Faculty of Science Course Syllabus
Department of Mathematics & Statistics
MATH 4057/5057: Lie Theory (Winter 2024)
Instructor: Theo Johnson-Freyd, firstname.lastname@example.org.
Lectures: Tuesdays and Thursdays, 10:05-11:25 Atlantic Time, LSC C202.
Office Hours: Wednesdays, 14:35-16:55 Atlantic Time, Chase 214.
Course website: http://categorified.net/24Winter5057/.
This course is governed by the academic rules and regulations set forth in the University Calendar and by the Senate.
A Lie group is a group (a collection of symmetries) which is also a manifold (a smooth space). Lie groups arise whenever an object has continuous families of automorphisms. Finite groups are notoriously hard to classify. This is because groups exist in order to act on things, but a generic finite group may not have any easily accessible actions. Every Lie group, on the other hand, has a nice small linear space that it act on: its tangent space at the identity. This linear space furthermore comes with an important algebraic structure: the first derivative of the group multiplication. This algebraic structure makes it into a Lie algebra.
A nontrivial application of the theory of ODEs says even more: the Lie algebra of a Lie group almost completely determines the Lie group. This makes the analysis and classification of Lie groups much more accessible than the analysis and classification of discrete groups. In fact, for compact connected Lie groups, the analysis and classification reduces to a completely solved combinatorial problem. The goal of this course is to explain this classification.
Course materials and delivery
This will be a fast-paced lecture course, following closely the book:
Berkeley Lectures on Lie Groups and Quantum Groups, by R. Borcherds, M. Haiman, T. Johnson-Freyd, N. Reshetikhin, and V. Serganova, http://categorified.net/LieQuantumGroups.pdf.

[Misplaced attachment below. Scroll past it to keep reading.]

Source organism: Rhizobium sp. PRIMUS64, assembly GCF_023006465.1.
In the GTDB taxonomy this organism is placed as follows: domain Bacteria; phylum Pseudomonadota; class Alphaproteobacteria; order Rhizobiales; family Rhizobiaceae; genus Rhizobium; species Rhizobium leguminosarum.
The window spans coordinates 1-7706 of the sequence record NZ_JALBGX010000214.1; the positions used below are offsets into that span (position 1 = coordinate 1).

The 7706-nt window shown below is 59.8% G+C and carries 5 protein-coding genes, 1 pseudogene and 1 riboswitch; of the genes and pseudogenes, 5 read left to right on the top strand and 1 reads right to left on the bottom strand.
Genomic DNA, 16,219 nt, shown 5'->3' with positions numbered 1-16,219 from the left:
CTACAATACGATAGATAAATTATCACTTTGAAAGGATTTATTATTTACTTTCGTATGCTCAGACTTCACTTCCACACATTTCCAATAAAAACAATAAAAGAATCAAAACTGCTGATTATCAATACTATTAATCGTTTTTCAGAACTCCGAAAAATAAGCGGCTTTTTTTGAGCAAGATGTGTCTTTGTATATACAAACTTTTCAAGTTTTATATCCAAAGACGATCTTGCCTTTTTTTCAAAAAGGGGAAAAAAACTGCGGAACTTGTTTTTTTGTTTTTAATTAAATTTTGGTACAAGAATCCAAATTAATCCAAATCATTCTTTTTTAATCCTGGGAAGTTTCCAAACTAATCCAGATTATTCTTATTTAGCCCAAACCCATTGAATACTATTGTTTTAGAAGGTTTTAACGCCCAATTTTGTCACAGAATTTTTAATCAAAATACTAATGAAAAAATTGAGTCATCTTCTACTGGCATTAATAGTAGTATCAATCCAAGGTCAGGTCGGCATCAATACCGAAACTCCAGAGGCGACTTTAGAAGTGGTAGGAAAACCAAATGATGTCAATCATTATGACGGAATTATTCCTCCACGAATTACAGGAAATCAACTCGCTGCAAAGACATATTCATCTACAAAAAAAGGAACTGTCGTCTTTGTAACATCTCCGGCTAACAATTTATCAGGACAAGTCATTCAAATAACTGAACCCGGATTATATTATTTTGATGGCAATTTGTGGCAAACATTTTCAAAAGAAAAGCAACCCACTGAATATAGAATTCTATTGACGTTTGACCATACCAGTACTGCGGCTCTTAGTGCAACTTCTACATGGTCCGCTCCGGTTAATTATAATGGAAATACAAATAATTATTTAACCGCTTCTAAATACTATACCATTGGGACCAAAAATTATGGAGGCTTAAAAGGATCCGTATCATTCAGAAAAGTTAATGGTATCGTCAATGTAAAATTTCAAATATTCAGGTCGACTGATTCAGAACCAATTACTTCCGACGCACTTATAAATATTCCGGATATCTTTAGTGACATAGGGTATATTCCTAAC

Lectures will be given in person. (The occasional lecture may be delivered over Zoom.) This is a very small class. Although attendance is not mandatory, your presence or absence will certainly be noticed by all participants. Lectures will not be recorded.
Course assessment and requirements
A problem set will be due every two weeks. The problem sets are hard: expect to dedicate a lot of time to them, and work with your classmates on them.
There will be a short oral final exam based on the problem sets.
Final exam: 30%.
Conversion of numerical grades to Final Letter Grades follows the Dalhousie Common Grade Scale. Note that for graduate students, any grade below B- is recorded as an F.
Lecture topics by week
Definition of Lie group. The classical Lie groups.
Manifolds and vector fields
Definition of Lie algebra
Relationship between Lie algebras and Lie groups
Universal enveloping algebras
Structure theory of Lie algebras
Structure theory continued: nilpotency, solvability, and semisimplicity Representation theory of sl(2)
Cartan matrices and Dynkin diagrams Weyl character formula